It's taken only a few warm, sunny days and spring has sprung. Were you ready? If you haven't put seeds in the ground yet, don't worry, there's still plenty of time to sow for summer blooms — and time to clean out weeds before they all mature, to get more plants in the ground while rain is still in the forecast and before cool weather ends for good.

If you haven't come across the offerings from Select Seeds, check out their website (selectseeds.com). They specialize in rare, heirloom, fragrant and time-tested varieties, many that have been passed along to friends and down through families for generations.

You'll find a multitude of bird and bee favorites that provide nectar throughout several seasons on blooms we remember from our grandmother's garden. Many selections are hard to find today.

For gardeners with limited space, Renee's Garden has a wide range of vegetable and flower seeds available on most seed racks and online (reneesgarden.com) for container gardening. Two of my favorites are Sweetie Baby Romaine and Container Zucchini Astia.

They're geared for containers but in garden beds, the very compact zucchini plants take up much less space, are somewhat less prolific, and are as tasty as any other. For a full list of plants and those selected for containers, see the online catalog; no print version is issued.

Prize plants

Two very different resources are two of the very best places to find prize plants locally for gardens this spring.

Peacock Horticultural Nursery, 4269 Gravenstein Highway S., between Cotati and Sebastopol, specializes in unusual, hard-to-find, and interesting plants for serious and not-so-serious gardeners alike. Parking is tight along the street, but the diversity of species inside the gate makes getting there worthwhile.

Allow enough time to wander through maze-like collections of succulents, riveting colors and unusual foliage, dwarf conifers, restios, trees and perennials. Sun-loving grevilleas and cordylines are standouts this spring. Many plants have been selected for shade gardens. Visit peacockhorticulturalnursery.com for photos, a blog, and plant lists.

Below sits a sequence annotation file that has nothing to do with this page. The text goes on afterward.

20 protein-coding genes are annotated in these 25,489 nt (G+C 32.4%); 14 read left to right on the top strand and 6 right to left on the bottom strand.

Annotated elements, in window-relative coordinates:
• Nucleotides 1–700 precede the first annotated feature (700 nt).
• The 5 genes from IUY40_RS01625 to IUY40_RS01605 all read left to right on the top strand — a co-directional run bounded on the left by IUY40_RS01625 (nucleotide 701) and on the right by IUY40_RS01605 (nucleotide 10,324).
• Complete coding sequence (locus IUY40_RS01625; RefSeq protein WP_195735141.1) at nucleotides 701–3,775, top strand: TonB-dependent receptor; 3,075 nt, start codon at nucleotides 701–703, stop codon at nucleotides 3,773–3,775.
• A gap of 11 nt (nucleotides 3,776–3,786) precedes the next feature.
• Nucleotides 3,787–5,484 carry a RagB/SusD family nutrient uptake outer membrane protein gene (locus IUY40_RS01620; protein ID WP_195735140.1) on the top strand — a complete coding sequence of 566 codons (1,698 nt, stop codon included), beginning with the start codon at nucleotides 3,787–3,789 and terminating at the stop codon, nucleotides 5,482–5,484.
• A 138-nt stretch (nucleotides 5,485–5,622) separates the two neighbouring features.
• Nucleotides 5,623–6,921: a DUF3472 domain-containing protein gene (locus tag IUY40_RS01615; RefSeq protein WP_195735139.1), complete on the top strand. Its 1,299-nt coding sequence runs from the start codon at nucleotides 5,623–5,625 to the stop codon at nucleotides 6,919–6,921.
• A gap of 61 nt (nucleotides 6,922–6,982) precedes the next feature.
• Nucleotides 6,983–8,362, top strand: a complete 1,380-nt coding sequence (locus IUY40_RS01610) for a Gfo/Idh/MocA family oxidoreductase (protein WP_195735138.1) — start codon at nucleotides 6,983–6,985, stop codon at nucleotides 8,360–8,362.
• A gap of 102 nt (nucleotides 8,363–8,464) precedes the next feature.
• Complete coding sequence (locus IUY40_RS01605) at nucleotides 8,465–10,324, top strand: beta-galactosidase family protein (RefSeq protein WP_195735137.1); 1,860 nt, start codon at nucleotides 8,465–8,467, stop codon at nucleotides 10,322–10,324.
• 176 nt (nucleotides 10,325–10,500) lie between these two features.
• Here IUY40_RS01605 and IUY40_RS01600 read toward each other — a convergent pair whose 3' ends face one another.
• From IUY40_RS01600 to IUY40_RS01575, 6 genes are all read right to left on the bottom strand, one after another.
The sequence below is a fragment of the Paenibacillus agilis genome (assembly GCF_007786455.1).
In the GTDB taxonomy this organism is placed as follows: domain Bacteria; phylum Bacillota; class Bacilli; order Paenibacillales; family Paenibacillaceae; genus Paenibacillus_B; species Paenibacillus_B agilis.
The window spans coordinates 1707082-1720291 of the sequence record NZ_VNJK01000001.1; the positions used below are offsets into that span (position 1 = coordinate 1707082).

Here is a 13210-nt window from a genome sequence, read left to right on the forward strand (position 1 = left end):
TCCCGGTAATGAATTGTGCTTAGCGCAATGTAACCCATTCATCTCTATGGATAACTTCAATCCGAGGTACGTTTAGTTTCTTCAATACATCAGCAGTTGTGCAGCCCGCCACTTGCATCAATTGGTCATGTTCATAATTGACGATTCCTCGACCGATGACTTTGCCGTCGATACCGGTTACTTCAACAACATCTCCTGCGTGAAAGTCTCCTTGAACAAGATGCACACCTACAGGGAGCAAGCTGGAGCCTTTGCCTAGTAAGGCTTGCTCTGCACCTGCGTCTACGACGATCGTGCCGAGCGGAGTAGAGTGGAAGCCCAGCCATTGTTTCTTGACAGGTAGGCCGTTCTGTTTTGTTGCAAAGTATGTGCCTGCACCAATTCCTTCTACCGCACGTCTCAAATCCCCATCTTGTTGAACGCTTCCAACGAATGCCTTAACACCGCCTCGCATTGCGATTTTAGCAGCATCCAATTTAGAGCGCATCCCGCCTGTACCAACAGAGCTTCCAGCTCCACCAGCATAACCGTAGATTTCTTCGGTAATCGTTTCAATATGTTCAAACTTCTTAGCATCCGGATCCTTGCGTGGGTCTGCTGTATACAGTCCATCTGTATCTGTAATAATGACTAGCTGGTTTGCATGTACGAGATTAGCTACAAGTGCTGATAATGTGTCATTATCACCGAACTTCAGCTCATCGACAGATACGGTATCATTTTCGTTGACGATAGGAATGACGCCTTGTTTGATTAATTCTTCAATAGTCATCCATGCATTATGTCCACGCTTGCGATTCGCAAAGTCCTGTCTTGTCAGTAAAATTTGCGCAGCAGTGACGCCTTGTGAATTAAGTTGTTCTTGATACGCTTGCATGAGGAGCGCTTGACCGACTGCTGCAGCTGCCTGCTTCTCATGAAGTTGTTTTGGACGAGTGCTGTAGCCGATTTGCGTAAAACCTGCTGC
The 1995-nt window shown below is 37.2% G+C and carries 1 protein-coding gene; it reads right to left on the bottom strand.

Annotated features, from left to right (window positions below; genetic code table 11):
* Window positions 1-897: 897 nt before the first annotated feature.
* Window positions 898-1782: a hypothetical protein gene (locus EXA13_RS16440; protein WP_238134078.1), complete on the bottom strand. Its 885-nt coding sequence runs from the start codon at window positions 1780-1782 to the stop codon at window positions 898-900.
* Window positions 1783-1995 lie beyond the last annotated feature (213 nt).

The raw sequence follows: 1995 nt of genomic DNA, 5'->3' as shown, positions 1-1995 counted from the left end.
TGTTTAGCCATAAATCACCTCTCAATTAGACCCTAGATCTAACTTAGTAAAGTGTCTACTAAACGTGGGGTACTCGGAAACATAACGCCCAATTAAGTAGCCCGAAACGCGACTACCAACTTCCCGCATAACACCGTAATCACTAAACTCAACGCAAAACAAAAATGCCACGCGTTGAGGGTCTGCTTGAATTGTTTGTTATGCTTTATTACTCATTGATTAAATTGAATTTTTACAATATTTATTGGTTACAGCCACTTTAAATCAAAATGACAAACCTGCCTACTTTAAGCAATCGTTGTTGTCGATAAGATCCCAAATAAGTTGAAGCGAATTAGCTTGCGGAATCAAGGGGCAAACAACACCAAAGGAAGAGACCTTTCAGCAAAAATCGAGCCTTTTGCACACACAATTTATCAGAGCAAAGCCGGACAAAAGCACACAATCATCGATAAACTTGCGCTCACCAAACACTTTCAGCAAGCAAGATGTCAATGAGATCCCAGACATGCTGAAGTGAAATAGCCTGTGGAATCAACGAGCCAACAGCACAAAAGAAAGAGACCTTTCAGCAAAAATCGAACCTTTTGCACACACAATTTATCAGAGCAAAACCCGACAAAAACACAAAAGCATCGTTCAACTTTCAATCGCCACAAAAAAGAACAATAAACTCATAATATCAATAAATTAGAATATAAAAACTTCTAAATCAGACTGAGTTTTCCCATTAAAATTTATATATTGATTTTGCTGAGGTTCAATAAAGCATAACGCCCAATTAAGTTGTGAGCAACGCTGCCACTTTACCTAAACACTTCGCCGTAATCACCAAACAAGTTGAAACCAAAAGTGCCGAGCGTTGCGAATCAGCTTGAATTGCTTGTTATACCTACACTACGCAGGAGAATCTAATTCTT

The second and distinctly different resource is the Jail Industries sale, scheduled twice this spring on Saturday mornings from 9 to noon on April 13 and again May 11.

Tucked away at 2254 Ordinance Road at the end of Airport Boulevard in Santa Rosa are more than a dozen shade houses filled with grasses, perennials, vines and shrubs, while rows of trees and plants fill adjacent spaces.

If you haven't bought plants there previously, be prepared for extreme bargains — most plants are $2.50/gallon. Take along cash or check (no credit cards accepted) and your own wagon or wheelbarrow for convenience.

Additional items are available seasonally. This spring, you'll find wooden planters, picnic tables and barbecue rings. For details and a plant list, visit Sonoma-county.org/jailindustries/plantsale.htm

Weeds to watch

While most garden weeds are easily recognized, a few relatively new invaders may go unnoticed this spring until they become difficult to control. If you find these, pull them out before they take over. All are easy to handle while small.

Wild geranium. Masquerading as an attractive garden annual that resembles true geranium species — not the red flower-pot variety that is actually a Pelargonium — herb Robert (Geranium robertianum) is a bothersome weed that reseeds prolifically in both sun and shade.

Initially, red-tinted stems in wide, loose rosettes and deep pink, small flowers look like a welcome self-sower. One or two could be tolerated, but pointed capsules appear after flowering, pop open, and spread seeds 20 feet or more. It doesn't take long for its weedy nature to take over.

Little bittercress. This little nuisance (Cardamine oligosperma), also called popper weed, has become widespread in the last 10 years. It appears in lawns, garden beds, pots, on rocks and other hard surfaces — wherever there is a hint of soil or organic matter to feed roots.

Alone, its delicate, ground-hugging little rosette looks harmless, but in countless numbers it becomes a tough little monster, even though it pulls out with ease. Upright stems may grow only 2 inches before producing seeds but in damp spots, rosettes are lusher and several wiry stems reach 10 inches tall.

As soon as tiny, slim pods ripen, they explode on their own or when touched and expel untold numbers of seeds across an infuriatingly wide area, resulting in a staggering population in years to come.

(Rosemary McCreary, a Sonoma County gardener, gardening teacher and author, writes the monthly Homegrown column for The Press Democrat. Write to her at P.O. Box 910, Santa Rosa, 95402; or send fax to 664-9476.)